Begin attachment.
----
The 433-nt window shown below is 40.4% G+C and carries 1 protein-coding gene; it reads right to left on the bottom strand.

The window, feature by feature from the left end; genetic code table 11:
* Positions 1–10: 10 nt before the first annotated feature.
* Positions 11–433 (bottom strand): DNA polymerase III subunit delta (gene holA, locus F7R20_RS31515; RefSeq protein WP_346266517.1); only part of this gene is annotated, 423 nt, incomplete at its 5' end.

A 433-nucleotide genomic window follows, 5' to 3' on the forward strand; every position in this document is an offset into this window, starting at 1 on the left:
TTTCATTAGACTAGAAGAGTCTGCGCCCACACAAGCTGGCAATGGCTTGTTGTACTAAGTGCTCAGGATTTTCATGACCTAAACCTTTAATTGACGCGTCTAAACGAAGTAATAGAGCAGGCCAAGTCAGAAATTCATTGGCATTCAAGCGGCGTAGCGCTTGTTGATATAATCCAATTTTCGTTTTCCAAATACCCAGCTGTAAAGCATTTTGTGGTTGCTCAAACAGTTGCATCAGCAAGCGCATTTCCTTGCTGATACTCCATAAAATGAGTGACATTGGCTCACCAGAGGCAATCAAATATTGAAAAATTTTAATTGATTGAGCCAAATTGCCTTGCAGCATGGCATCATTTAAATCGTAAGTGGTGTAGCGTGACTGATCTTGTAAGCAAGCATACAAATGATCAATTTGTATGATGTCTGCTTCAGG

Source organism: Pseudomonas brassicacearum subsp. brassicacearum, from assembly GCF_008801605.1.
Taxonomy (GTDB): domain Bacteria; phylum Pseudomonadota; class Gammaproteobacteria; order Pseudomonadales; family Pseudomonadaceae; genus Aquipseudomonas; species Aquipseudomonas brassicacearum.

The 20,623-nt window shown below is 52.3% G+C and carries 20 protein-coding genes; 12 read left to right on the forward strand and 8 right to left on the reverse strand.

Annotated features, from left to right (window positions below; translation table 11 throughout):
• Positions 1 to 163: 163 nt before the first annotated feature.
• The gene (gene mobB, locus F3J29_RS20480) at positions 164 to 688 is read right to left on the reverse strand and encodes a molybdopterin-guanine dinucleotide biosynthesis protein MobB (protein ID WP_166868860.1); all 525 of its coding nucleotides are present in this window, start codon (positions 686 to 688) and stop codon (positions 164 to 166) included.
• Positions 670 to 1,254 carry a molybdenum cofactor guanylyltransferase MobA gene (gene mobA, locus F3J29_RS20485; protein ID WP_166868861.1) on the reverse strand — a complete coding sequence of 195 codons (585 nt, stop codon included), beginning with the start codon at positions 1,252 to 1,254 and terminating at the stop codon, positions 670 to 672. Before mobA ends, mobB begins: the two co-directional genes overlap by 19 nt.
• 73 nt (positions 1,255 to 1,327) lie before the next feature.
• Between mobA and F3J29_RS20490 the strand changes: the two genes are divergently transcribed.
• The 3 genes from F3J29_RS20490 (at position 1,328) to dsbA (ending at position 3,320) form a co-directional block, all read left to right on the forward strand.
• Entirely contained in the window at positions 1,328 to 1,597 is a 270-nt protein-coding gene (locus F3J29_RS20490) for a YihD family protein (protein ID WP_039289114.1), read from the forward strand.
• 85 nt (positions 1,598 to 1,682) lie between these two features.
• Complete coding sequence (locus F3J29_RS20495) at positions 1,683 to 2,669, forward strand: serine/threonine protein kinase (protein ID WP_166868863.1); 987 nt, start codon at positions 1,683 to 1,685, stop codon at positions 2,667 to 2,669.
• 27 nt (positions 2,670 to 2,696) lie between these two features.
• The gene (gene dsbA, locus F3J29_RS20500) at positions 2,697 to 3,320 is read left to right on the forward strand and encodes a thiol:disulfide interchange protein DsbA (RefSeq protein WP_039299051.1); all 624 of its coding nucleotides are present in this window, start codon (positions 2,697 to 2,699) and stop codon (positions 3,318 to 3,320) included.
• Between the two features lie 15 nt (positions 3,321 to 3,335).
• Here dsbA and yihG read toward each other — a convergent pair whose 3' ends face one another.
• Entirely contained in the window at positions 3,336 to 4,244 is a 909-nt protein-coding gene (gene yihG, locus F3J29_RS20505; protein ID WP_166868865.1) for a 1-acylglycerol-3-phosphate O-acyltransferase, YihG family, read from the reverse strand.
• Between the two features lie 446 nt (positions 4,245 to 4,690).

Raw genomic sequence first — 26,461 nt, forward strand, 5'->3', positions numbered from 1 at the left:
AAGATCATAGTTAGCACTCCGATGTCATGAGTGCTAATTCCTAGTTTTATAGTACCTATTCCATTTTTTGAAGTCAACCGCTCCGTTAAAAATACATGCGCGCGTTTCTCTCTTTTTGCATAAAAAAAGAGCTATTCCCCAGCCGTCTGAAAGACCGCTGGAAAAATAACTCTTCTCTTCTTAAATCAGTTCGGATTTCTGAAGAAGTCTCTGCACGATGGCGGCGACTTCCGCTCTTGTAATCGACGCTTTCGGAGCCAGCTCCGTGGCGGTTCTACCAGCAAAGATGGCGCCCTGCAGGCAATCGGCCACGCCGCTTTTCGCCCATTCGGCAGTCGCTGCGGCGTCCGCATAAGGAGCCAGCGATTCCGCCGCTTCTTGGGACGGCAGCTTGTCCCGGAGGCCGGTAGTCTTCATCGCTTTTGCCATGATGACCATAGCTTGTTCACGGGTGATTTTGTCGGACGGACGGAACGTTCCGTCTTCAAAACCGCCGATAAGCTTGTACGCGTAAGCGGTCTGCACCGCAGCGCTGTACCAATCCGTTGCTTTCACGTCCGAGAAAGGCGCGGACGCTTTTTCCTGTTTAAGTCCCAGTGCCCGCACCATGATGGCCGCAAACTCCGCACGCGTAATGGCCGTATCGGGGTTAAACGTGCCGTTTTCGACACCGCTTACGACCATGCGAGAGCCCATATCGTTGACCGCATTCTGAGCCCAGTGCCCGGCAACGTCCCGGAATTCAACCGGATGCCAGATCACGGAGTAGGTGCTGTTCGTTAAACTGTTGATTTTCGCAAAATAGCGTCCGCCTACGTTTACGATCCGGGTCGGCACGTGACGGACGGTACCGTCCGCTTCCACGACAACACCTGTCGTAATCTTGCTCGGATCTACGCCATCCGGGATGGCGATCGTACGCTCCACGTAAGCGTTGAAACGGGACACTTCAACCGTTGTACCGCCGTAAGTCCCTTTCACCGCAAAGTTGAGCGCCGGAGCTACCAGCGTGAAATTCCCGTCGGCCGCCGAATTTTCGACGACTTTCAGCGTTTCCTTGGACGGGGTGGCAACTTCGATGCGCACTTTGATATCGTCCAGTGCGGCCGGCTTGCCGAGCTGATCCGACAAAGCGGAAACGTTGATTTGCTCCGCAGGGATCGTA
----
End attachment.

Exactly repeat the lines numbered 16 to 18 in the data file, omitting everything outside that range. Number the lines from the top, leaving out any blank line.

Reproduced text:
• The 3 genes from F3J29_RS20490 (at position 1,328) to dsbA (ending at position 3,320) form a co-directional block, all read left to right on the forward strand.
• Entirely contained in the window at positions 1,328 to 1,597 is a 270-nt protein-coding gene (locus F3J29_RS20490) for a YihD family protein (protein ID WP_039289114.1), read from the forward strand.
• 85 nt (positions 1,598 to 1,682) lie between these two features.